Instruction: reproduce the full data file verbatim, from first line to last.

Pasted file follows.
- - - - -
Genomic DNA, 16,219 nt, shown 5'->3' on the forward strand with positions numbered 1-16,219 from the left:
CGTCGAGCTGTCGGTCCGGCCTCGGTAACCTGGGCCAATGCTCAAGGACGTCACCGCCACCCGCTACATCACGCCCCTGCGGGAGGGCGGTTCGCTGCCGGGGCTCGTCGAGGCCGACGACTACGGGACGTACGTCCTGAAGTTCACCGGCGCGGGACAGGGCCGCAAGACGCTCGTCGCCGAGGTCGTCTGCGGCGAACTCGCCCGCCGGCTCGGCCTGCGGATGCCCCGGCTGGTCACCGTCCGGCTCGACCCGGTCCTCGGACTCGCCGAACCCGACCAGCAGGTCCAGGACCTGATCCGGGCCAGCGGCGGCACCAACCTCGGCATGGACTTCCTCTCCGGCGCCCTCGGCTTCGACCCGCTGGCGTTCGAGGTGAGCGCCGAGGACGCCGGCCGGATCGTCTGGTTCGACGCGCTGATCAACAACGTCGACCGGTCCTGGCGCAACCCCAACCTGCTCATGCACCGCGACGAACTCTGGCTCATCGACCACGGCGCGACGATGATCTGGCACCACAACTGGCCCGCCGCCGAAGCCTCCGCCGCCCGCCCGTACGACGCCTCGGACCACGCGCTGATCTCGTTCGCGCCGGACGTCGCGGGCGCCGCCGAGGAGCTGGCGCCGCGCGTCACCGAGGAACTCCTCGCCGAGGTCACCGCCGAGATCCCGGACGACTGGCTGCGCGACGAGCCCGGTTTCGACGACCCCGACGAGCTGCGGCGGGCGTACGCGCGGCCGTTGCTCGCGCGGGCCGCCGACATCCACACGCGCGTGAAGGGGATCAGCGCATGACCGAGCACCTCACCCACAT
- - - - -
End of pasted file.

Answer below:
Genomic DNA, 16,219 nt, shown 5'->3' on the forward strand with positions numbered 1-16,219 from the left:
CGTCGAGCTGTCGGTCCGGCCTCGGTAACCTGGGCCAATGCTCAAGGACGTCACCGCCACCCGCTACATCACGCCCCTGCGGGAGGGCGGTTCGCTGCCGGGGCTCGTCGAGGCCGACGACTACGGGACGTACGTCCTGAAGTTCACCGGCGCGGGACAGGGCCGCAAGACGCTCGTCGCCGAGGTCGTCTGCGGCGAACTCGCCCGCCGGCTCGGCCTGCGGATGCCCCGGCTGGTCACCGTCCGGCTCGACCCGGTCCTCGGACTCGCCGAACCCGACCAGCAGGTCCAGGACCTGATCCGGGCCAGCGGCGGCACCAACCTCGGCATGGACTTCCTCTCCGGCGCCCTCGGCTTCGACCCGCTGGCGTTCGAGGTGAGCGCCGAGGACGCCGGCCGGATCGTCTGGTTCGACGCGCTGATCAACAACGTCGACCGGTCCTGGCGCAACCCCAACCTGCTCATGCACCGCGACGAACTCTGGCTCATCGACCACGGCGCGACGATGATCTGGCACCACAACTGGCCCGCCGCCGAAGCCTCCGCCGCCCGCCCGTACGACGCCTCGGACCACGCGCTGATCTCGTTCGCGCCGGACGTCGCGGGCGCCGCCGAGGAGCTGGCGCCGCGCGTCACCGAGGAACTCCTCGCCGAGGTCACCGCCGAGATCCCGGACGACTGGCTGCGCGACGAGCCCGGTTTCGACGACCCCGACGAGCTGCGGCGGGCGTACGCGCGGCCGTTGCTCGCGCGGGCCGCCGACATCCACACGCGCGTGAAGGGGATCAGCGCATGACCGAGCACCTCACCCACAT